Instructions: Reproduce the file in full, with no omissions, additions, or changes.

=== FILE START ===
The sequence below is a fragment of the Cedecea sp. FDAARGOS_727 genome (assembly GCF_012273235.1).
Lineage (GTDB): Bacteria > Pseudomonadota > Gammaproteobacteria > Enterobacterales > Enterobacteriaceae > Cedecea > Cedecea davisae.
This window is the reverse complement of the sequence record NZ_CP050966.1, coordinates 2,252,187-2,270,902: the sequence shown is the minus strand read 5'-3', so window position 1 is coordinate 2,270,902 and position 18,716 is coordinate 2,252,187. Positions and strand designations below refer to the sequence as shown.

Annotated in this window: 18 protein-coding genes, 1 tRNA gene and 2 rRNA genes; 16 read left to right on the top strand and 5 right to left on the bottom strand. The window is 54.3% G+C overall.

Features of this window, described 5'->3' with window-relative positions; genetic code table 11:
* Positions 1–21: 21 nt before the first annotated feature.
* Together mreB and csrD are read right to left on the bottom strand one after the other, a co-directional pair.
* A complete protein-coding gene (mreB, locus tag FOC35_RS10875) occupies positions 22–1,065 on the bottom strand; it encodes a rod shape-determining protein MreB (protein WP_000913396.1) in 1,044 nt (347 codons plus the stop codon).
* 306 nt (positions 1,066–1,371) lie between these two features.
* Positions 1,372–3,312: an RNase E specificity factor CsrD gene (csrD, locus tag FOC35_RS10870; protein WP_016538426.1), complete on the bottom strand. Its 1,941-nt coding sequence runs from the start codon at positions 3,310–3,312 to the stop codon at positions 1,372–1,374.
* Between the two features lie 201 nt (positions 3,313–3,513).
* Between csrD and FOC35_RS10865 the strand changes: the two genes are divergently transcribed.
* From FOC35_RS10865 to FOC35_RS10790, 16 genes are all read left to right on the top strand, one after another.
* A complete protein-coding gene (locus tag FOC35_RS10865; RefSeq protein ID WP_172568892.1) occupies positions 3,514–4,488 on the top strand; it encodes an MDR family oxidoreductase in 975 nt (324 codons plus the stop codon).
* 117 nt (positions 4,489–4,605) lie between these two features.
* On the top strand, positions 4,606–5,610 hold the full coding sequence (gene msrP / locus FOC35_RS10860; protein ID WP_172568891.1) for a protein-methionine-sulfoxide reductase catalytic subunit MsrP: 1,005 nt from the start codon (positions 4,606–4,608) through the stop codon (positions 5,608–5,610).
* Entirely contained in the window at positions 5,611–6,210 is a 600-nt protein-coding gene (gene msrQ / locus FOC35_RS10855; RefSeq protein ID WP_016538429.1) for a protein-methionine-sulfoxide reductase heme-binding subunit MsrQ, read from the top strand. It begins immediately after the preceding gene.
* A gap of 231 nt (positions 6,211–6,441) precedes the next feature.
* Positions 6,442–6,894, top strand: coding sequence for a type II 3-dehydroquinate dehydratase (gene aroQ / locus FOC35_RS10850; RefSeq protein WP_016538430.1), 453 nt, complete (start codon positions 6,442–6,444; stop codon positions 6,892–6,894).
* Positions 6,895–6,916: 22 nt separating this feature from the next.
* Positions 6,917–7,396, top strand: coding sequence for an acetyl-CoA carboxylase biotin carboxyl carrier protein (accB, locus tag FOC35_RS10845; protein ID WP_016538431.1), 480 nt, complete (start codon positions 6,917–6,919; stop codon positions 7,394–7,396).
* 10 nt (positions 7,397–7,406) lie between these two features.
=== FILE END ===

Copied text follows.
The sequence below is a fragment of the Cedecea sp. FDAARGOS_727 genome (assembly GCF_012273235.1).
Lineage (GTDB): Bacteria > Pseudomonadota > Gammaproteobacteria > Enterobacterales > Enterobacteriaceae > Cedecea > Cedecea davisae.
This window is the reverse complement of the sequence record NZ_CP050966.1, coordinates 2,252,187-2,270,902: the sequence shown is the minus strand read 5'-3', so window position 1 is coordinate 2,270,902 and position 18,716 is coordinate 2,252,187. Positions and strand designations below refer to the sequence as shown.

Annotated in this window: 18 protein-coding genes, 1 tRNA gene and 2 rRNA genes; 16 read left to right on the top strand and 5 right to left on the bottom strand. The window is 54.3% G+C overall.

Features of this window, described 5'->3' with window-relative positions; genetic code table 11:
* Positions 1–21: 21 nt before the first annotated feature.
* Together mreB and csrD are read right to left on the bottom strand one after the other, a co-directional pair.
* A complete protein-coding gene (mreB, locus tag FOC35_RS10875) occupies positions 22–1,065 on the bottom strand; it encodes a rod shape-determining protein MreB (protein WP_000913396.1) in 1,044 nt (347 codons plus the stop codon).
* 306 nt (positions 1,066–1,371) lie between these two features.
* Positions 1,372–3,312: an RNase E specificity factor CsrD gene (csrD, locus tag FOC35_RS10870; protein WP_016538426.1), complete on the bottom strand. Its 1,941-nt coding sequence runs from the start codon at positions 3,310–3,312 to the stop codon at positions 1,372–1,374.
* Between the two features lie 201 nt (positions 3,313–3,513).
* Between csrD and FOC35_RS10865 the strand changes: the two genes are divergently transcribed.
* From FOC35_RS10865 to FOC35_RS10790, 16 genes are all read left to right on the top strand, one after another.
* A complete protein-coding gene (locus tag FOC35_RS10865; RefSeq protein ID WP_172568892.1) occupies positions 3,514–4,488 on the top strand; it encodes an MDR family oxidoreductase in 975 nt (324 codons plus the stop codon).
* 117 nt (positions 4,489–4,605) lie between these two features.
* On the top strand, positions 4,606–5,610 hold the full coding sequence (gene msrP / locus FOC35_RS10860; protein ID WP_172568891.1) for a protein-methionine-sulfoxide reductase catalytic subunit MsrP: 1,005 nt from the start codon (positions 4,606–4,608) through the stop codon (positions 5,608–5,610).
* Entirely contained in the window at positions 5,611–6,210 is a 600-nt protein-coding gene (gene msrQ / locus FOC35_RS10855; RefSeq protein ID WP_016538429.1) for a protein-methionine-sulfoxide reductase heme-binding subunit MsrQ, read from the top strand. It begins immediately after the preceding gene.
* A gap of 231 nt (positions 6,211–6,441) precedes the next feature.
* Positions 6,442–6,894, top strand: coding sequence for a type II 3-dehydroquinate dehydratase (gene aroQ / locus FOC35_RS10850; RefSeq protein WP_016538430.1), 453 nt, complete (start codon positions 6,442–6,444; stop codon positions 6,892–6,894).
* Positions 6,895–6,916: 22 nt separating this feature from the next.
* Positions 6,917–7,396, top strand: coding sequence for an acetyl-CoA carboxylase biotin carboxyl carrier protein (accB, locus tag FOC35_RS10845; protein ID WP_016538431.1), 480 nt, complete (start codon positions 6,917–6,919; stop codon positions 7,394–7,396).
* 10 nt (positions 7,397–7,406) lie between these two features.